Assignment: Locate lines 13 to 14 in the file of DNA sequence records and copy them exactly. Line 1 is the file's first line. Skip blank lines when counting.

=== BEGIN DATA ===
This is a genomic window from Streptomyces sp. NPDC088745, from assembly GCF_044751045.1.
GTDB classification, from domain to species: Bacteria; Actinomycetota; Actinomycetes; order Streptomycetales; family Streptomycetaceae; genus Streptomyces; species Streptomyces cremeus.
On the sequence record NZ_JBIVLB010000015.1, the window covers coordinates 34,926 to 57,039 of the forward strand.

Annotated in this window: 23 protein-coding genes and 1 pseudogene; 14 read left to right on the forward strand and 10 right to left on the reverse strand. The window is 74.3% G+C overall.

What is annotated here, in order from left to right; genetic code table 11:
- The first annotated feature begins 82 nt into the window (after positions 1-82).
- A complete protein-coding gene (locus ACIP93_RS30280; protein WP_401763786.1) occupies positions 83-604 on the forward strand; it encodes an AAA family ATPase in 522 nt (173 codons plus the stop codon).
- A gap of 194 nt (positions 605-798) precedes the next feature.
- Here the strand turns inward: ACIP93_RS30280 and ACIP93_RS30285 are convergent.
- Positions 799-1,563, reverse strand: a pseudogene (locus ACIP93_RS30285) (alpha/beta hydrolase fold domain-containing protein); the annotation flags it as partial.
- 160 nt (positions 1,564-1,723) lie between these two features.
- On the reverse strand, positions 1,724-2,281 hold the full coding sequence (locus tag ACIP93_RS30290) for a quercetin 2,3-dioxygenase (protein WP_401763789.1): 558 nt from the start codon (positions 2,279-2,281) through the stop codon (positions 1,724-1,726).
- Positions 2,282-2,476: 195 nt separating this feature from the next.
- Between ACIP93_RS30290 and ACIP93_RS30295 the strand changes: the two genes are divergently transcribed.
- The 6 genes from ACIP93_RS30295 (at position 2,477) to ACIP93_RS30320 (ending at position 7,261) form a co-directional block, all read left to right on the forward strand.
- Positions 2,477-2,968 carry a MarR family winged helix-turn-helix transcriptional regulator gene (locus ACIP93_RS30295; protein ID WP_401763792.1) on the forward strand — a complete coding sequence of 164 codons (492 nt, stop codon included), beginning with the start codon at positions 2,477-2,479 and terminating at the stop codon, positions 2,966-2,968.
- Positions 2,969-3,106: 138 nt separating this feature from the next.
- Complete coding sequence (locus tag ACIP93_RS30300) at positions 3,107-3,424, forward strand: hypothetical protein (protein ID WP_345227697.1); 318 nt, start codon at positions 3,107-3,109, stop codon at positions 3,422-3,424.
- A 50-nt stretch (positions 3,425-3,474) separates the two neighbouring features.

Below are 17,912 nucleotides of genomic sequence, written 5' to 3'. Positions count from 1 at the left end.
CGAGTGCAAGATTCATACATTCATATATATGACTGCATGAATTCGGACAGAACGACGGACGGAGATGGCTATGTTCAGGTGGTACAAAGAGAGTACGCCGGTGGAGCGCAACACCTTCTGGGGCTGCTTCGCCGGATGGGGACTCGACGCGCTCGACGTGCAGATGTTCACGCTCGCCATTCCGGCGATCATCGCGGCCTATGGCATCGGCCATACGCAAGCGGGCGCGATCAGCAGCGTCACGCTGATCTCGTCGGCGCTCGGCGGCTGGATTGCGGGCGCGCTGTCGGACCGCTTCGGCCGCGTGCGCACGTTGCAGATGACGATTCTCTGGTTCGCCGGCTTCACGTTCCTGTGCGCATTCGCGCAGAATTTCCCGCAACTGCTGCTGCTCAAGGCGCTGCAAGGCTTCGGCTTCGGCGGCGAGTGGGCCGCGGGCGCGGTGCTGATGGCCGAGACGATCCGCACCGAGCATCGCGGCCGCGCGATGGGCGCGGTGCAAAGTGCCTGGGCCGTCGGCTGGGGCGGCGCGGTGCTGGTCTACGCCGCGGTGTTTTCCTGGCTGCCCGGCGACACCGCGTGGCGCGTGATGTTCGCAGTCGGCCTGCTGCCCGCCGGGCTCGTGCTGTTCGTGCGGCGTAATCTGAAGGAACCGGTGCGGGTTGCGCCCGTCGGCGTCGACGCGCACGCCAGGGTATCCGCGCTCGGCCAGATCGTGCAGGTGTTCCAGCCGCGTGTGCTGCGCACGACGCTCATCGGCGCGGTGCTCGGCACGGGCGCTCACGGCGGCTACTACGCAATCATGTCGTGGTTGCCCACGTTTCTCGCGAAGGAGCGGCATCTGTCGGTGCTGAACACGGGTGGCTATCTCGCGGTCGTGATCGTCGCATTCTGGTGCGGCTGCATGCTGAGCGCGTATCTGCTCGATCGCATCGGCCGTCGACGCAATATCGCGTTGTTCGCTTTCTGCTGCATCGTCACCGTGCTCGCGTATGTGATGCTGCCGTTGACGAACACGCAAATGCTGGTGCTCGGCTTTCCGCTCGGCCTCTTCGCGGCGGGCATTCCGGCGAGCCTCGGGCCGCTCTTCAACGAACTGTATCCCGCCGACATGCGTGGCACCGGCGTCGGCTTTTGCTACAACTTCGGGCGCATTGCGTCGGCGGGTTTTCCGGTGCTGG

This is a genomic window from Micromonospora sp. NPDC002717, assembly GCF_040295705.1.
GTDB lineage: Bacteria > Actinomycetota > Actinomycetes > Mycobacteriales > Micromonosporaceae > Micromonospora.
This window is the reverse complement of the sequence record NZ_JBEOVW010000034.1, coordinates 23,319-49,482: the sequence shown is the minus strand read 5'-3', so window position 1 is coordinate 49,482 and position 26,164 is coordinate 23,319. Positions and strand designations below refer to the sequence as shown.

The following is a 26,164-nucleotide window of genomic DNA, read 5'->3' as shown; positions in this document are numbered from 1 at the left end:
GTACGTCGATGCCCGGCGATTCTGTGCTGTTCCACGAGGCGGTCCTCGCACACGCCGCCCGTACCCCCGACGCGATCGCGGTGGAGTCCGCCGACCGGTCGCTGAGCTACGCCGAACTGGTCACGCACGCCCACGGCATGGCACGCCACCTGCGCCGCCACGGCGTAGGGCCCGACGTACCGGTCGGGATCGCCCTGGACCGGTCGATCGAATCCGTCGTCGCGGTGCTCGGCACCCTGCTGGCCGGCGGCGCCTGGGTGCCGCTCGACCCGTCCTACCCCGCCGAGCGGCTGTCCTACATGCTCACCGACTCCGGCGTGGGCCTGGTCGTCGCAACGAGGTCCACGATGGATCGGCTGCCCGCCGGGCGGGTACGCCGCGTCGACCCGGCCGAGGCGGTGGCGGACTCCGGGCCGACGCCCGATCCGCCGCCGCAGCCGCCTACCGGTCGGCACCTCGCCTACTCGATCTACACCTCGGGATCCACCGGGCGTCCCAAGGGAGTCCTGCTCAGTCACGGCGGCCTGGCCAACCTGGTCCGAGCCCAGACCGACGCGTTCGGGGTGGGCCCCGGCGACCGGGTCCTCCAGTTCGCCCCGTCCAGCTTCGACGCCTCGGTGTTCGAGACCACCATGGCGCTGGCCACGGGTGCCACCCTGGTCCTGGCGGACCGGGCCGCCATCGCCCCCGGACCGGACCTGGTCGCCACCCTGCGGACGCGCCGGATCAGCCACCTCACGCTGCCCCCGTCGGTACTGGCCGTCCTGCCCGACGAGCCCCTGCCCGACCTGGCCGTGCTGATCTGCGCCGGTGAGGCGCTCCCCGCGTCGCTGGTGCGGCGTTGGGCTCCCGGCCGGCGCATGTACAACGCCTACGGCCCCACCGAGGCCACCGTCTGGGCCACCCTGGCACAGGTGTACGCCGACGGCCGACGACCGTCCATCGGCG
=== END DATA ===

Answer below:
- Positions 2,282-2,476: 195 nt separating this feature from the next.
- Between ACIP93_RS30290 and ACIP93_RS30295 the strand changes: the two genes are divergently transcribed.